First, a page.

--excellent, well-flowing writing
--clear, well-developed characters
--I didn't like the ending; even though it was a "happy" one, it seemed contrived and out-of-character for the adult Lauren.
--also, I wish Kingsbury had delved into and developed the theme that God is not to blame for the wrong choices that humans make
--recommend, especially for readers who enjoy coming-of-age stories; this would also be a great book for parents and teens to read together

Finally, the book that has me so irritated right now, with spoilers:

"Here on Earth" by Alice Hoffman
--story of a woman named March, who goes back to her hometown after 21 years and starts having an extramarital affair with the guy she slept with as a teenager
--what's frustrating is that this is a very well-written novel: *very* strong, well-developed characters; nothing happens in the story that is not character-driven; clear, flowing style; Hoffman even makes the landscape a character in the story --> masterful
--40 pages into the story, I already HATED Hollis, March's "lust interest" (please note that I do *not* use the word "love"), and halfway through the story, I just wanted him to die. I guess that's another tribute to Hoffman's skill: that one of her characters provoked such a powerful reaction in me.
I hate March's ridiculous dependence on Hollis.
I hate the fact that neither March nor Hollis understand that what they have is NOT love; it is obsession, addiction, dependence, immorality, manipulation, enabling, hate, and cowardice.
By the time March finally opened her eyes to what was going on, I had lost all sympathy for her and was ready for her to die, too!
--I think Mandy was right: These two are a darker, more disturbing version of Kathy and Heathcliff of "Wuthering Heights"--which is saying a lot.
--The only characters I liked were March's reporter friend, Susie, and Gwen, the rebellious teen who's in love with her first cousin.
--This one tied me up in knots, so I can't recommend it--though I stand by my opinion that Hoffman did a good job. ;o)

My next read is going to be Christopher Paolini's "Brisingr," which I expect will leave me knot-free and feeling much more pleasant. ;o)

Monday, January 05, 2009

other people's shopping lists

Is it weird for my first blopgost of the year to be a sample of other people's writing? Hmmm.....maybe not weird. For my standards. But hopefully not telling, either. ;o)


In the space of about three weeks, in the course of my own shopping adventures (which are often fraught with danger, adventure, and frustration), I found several grocery lists belonging to fellow shoppers. Said lists lay forgotten in the bottom of shopping carts or, gasp and egad, on the floor. I picked them up, tucked them away, and re-discovered them last week whilst cleaning and re-organizing my desk.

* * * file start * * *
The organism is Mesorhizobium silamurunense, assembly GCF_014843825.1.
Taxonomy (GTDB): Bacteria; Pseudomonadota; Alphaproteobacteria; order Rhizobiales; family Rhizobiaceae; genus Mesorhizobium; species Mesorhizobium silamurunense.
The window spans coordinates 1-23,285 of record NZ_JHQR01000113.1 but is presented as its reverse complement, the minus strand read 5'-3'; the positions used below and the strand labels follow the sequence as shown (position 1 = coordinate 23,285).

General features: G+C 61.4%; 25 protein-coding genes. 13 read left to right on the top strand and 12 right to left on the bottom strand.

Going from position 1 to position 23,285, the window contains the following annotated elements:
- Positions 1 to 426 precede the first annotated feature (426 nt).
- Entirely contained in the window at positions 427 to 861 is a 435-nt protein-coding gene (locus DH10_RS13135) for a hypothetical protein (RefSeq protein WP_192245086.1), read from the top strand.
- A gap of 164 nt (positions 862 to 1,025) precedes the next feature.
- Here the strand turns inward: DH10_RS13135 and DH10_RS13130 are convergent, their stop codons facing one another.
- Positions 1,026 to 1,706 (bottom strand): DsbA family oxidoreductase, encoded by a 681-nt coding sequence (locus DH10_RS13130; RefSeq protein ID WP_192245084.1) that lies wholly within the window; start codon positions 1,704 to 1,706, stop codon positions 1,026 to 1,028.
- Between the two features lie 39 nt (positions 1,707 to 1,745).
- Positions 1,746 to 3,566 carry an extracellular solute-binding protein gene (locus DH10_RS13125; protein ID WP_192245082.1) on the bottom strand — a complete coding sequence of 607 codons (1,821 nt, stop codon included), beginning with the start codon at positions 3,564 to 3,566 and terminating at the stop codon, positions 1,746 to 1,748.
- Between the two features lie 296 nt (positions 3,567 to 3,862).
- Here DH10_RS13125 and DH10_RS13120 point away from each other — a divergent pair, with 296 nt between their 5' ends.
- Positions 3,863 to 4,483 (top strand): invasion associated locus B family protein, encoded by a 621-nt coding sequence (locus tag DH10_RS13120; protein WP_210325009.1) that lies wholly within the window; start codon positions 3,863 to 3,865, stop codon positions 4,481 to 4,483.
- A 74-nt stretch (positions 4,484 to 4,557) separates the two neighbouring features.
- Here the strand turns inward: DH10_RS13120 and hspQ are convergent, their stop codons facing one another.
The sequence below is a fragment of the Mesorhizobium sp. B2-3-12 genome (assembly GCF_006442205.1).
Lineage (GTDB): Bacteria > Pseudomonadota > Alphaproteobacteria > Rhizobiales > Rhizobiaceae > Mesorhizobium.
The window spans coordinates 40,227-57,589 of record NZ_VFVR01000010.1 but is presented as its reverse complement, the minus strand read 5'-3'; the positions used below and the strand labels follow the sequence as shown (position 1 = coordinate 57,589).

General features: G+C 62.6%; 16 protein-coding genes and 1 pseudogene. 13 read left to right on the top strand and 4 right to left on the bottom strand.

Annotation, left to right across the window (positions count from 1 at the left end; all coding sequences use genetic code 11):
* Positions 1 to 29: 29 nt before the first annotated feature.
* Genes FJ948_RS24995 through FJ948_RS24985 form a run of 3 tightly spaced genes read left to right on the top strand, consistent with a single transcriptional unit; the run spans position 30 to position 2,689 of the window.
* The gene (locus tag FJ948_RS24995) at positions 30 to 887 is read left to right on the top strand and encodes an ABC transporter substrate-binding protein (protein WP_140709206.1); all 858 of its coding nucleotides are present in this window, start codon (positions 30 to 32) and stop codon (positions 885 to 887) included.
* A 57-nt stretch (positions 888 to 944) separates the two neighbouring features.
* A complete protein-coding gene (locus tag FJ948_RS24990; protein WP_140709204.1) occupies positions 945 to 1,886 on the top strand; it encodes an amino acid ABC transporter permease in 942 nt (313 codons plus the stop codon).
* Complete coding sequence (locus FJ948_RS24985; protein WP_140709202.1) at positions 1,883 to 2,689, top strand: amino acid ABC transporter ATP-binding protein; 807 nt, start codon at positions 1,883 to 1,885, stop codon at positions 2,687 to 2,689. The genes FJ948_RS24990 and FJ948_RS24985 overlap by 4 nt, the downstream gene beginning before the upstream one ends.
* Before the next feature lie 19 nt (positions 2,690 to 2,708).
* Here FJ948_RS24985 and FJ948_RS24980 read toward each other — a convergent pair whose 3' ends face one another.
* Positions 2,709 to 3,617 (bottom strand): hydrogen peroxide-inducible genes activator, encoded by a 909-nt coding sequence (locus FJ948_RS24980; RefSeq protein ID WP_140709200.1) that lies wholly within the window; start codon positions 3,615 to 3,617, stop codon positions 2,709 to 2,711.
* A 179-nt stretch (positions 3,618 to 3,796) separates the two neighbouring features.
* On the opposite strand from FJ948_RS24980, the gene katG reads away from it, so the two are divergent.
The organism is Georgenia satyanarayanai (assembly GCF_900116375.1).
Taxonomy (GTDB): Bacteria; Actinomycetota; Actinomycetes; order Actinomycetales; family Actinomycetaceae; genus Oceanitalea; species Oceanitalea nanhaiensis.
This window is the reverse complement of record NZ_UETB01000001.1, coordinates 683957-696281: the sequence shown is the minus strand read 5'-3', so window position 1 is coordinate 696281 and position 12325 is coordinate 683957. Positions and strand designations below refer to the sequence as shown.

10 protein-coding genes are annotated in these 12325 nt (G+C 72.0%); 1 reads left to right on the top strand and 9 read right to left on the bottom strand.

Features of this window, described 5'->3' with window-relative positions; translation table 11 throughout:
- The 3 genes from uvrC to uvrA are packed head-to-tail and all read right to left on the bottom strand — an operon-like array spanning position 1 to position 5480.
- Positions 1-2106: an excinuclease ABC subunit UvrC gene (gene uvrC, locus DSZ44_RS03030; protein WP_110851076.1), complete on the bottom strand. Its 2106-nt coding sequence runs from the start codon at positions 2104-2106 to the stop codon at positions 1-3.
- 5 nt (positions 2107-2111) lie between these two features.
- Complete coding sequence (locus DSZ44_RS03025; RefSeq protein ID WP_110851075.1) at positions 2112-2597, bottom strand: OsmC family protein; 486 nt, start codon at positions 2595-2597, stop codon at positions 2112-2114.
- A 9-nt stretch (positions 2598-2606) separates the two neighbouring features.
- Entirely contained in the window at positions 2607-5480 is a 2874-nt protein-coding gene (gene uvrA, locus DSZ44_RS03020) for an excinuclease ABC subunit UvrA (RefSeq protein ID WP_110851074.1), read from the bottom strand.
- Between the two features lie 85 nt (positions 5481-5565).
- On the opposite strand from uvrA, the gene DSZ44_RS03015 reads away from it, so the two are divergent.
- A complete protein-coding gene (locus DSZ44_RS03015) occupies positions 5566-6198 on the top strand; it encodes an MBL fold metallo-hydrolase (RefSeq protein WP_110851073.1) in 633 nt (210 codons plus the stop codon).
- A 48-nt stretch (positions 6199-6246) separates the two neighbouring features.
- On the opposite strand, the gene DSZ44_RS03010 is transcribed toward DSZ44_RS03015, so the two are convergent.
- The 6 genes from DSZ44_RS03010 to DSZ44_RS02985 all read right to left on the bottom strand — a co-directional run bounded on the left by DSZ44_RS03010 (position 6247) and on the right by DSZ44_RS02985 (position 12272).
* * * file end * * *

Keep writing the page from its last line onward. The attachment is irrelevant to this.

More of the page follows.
I don't know why--maybe it's the voyeur in me--but I am amused to see what these unknown folks had on their lists. And, so that you can be as weirdly amused as I am, I am going to share these lists with you. Now.

The Lined-Yellow-Paper List
Bananas for UBall

I'll not venture to analyze the random capitalizations of letters, nor why spraystarch might have been so important as to merit two stars. I will, however, note that "toothpicks" looks a lot more like "toonpicks," which makes me giggle.

UBall. University Ball? Underground Ball? Undiscovered Ball? Unctuous Ball? Ubiquitous Ball? Unabashed Ball? It is a mystery....but not a Mystery Ball, silly, or it would've been noted as "MBall." Duh.


The I-Love-My-Home List
barnuits -
flour -

shredded wheat -

heavy cream

- toothpaste -
Hiland cottage cheese 24 oz 2.00

1 can solid pack pumpkin


The author of the I-Love-My-Home list was apparently rather unconcerned with saving space. A wasteful individual? Or one simply trusting in the abundant supply of notepad paper with "I Love My Home" emblazoned across the bottom of the sheet? We shall never know.

Oh, and whatever "barnuits" might have been, I guess the shopper decided they (a) weren't to be found, (b) weren't necessary after all, (c) were the only thing to be found, or (d) didn't exist, because they are crossed out.

The Upside-Down-Apples List
tortilas [sic]
p bitter
chicken breast
cottage cheese
peppers gr. + red
tartar sauce

At the top of this list is a row of sliced apples, and they are upside down. There is an arrow pointing from "chicken" to "tortilas" [sic], leading me to believe that something Mexican might have been on the menu for supper that night. Also, I am sure that "p bitter" is actually "p butter" = peanut butter, but that sure isn't what it looks like.

And thus ends my first blopgost of 2009. I suspect it might be bloppier than usual. Tah-dah. ;o)